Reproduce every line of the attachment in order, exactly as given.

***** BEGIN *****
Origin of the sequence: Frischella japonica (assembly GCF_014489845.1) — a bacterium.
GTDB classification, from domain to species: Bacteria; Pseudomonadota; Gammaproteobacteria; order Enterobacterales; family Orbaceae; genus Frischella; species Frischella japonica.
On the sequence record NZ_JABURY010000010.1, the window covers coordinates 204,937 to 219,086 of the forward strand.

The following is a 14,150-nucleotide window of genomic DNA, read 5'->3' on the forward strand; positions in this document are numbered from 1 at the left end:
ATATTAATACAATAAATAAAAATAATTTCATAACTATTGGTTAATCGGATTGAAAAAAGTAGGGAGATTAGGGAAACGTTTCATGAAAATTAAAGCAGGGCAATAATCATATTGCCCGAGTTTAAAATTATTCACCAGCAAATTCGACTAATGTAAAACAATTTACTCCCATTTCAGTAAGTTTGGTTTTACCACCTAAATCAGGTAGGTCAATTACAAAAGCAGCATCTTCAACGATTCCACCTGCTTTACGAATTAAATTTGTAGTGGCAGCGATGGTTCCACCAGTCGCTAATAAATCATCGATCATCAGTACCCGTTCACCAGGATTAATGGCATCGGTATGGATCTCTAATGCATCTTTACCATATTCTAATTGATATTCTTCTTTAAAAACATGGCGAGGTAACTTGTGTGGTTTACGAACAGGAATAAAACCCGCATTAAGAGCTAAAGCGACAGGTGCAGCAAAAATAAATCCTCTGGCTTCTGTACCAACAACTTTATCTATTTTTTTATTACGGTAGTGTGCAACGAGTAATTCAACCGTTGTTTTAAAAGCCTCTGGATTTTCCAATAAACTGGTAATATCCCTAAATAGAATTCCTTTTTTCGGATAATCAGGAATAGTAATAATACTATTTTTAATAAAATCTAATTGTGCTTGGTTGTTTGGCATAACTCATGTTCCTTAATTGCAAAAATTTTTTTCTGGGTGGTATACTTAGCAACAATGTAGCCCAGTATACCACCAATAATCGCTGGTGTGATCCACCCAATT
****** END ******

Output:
Origin of the sequence: Frischella japonica (assembly GCF_014489845.1) — a bacterium.
GTDB classification, from domain to species: Bacteria; Pseudomonadota; Gammaproteobacteria; order Enterobacterales; family Orbaceae; genus Frischella; species Frischella japonica.
On the sequence record NZ_JABURY010000010.1, the window covers coordinates 204,937 to 219,086 of the forward strand.

The following is a 14,150-nucleotide window of genomic DNA, read 5'->3' on the forward strand; positions in this document are numbered from 1 at the left end:
ATATTAATACAATAAATAAAAATAATTTCATAACTATTGGTTAATCGGATTGAAAAAAGTAGGGAGATTAGGGAAACGTTTCATGAAAATTAAAGCAGGGCAATAATCATATTGCCCGAGTTTAAAATTATTCACCAGCAAATTCGACTAATGTAAAACAATTTACTCCCATTTCAGTAAGTTTGGTTTTACCACCTAAATCAGGTAGGTCAATTACAAAAGCAGCATCTTCAACGATTCCACCTGCTTTACGAATTAAATTTGTAGTGGCAGCGATGGTTCCACCAGTCGCTAATAAATCATCGATCATCAGTACCCGTTCACCAGGATTAATGGCATCGGTATGGATCTCTAATGCATCTTTACCATATTCTAATTGATATTCTTCTTTAAAAACATGGCGAGGTAACTTGTGTGGTTTACGAACAGGAATAAAACCCGCATTAAGAGCTAAAGCGACAGGTGCAGCAAAAATAAATCCTCTGGCTTCTGTACCAACAACTTTATCTATTTTTTTATTACGGTAGTGTGCAACGAGTAATTCAACCGTTGTTTTAAAAGCCTCTGGATTTTCCAATAAACTGGTAATATCCCTAAATAGAATTCCTTTTTTCGGATAATCAGGAATAGTAATAATACTATTTTTAATAAAATCTAATTGTGCTTGGTTGTTTGGCATAACTCATGTTCCTTAATTGCAAAAATTTTTTTCTGGGTGGTATACTTAGCAACAATGTAGCCCAGTATACCACCAATAATCGCTGGTGTGATCCACCCAATT